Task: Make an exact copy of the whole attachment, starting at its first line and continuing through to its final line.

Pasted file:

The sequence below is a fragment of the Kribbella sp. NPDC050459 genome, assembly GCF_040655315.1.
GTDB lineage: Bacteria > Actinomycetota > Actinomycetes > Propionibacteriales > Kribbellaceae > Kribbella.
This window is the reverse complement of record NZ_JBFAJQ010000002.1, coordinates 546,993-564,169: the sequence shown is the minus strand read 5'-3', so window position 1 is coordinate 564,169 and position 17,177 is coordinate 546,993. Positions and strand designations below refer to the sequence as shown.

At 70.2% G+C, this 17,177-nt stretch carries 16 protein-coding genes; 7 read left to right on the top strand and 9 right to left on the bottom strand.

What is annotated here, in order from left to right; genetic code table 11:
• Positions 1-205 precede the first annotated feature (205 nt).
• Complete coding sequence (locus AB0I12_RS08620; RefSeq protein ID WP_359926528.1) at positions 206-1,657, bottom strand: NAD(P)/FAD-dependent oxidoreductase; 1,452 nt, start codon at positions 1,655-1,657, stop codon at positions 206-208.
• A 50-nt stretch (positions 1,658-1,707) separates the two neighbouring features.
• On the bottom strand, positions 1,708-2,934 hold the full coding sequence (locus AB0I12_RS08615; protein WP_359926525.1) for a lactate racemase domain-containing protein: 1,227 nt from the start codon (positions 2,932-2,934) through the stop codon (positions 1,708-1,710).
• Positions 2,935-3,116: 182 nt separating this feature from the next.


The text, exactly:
The sequence below is a fragment of the Kribbella sp. NPDC050459 genome, assembly GCF_040655315.1.
GTDB lineage: Bacteria > Actinomycetota > Actinomycetes > Propionibacteriales > Kribbellaceae > Kribbella.
This window is the reverse complement of record NZ_JBFAJQ010000002.1, coordinates 546,993-564,169: the sequence shown is the minus strand read 5'-3', so window position 1 is coordinate 564,169 and position 17,177 is coordinate 546,993. Positions and strand designations below refer to the sequence as shown.

At 70.2% G+C, this 17,177-nt stretch carries 16 protein-coding genes; 7 read left to right on the top strand and 9 right to left on the bottom strand.

What is annotated here, in order from left to right; genetic code table 11:
• Positions 1-205 precede the first annotated feature (205 nt).
• Complete coding sequence (locus AB0I12_RS08620; RefSeq protein ID WP_359926528.1) at positions 206-1,657, bottom strand: NAD(P)/FAD-dependent oxidoreductase; 1,452 nt, start codon at positions 1,655-1,657, stop codon at positions 206-208.
• A 50-nt stretch (positions 1,658-1,707) separates the two neighbouring features.
• On the bottom strand, positions 1,708-2,934 hold the full coding sequence (locus AB0I12_RS08615; protein WP_359926525.1) for a lactate racemase domain-containing protein: 1,227 nt from the start codon (positions 2,932-2,934) through the stop codon (positions 1,708-1,710).
• Positions 2,935-3,116: 182 nt separating this feature from the next.